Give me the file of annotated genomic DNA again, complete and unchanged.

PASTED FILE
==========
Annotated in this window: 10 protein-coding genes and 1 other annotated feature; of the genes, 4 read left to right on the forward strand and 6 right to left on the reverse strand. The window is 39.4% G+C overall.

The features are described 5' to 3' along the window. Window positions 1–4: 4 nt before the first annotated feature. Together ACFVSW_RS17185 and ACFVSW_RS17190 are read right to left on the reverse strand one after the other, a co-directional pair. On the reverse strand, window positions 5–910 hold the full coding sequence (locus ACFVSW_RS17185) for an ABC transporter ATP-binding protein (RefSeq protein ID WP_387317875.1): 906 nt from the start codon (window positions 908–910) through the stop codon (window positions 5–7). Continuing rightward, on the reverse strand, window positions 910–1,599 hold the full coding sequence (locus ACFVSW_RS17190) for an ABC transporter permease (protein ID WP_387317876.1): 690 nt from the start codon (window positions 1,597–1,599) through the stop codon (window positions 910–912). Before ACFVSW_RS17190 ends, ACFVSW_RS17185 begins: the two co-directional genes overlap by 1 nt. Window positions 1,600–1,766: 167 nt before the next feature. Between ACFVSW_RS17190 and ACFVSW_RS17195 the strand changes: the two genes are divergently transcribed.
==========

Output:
Annotated in this window: 10 protein-coding genes and 1 other annotated feature; of the genes, 4 read left to right on the forward strand and 6 right to left on the reverse strand. The window is 39.4% G+C overall.

The features are described 5' to 3' along the window. Window positions 1–4: 4 nt before the first annotated feature. Together ACFVSW_RS17185 and ACFVSW_RS17190 are read right to left on the reverse strand one after the other, a co-directional pair. On the reverse strand, window positions 5–910 hold the full coding sequence (locus ACFVSW_RS17185) for an ABC transporter ATP-binding protein (RefSeq protein ID WP_387317875.1): 906 nt from the start codon (window positions 908–910) through the stop codon (window positions 5–7). Continuing rightward, on the reverse strand, window positions 910–1,599 hold the full coding sequence (locus ACFVSW_RS17190) for an ABC transporter permease (protein ID WP_387317876.1): 690 nt from the start codon (window positions 1,597–1,599) through the stop codon (window positions 910–912). Before ACFVSW_RS17190 ends, ACFVSW_RS17185 begins: the two co-directional genes overlap by 1 nt. Window positions 1,600–1,766: 167 nt before the next feature. Between ACFVSW_RS17190 and ACFVSW_RS17195 the strand changes: the two genes are divergently transcribed.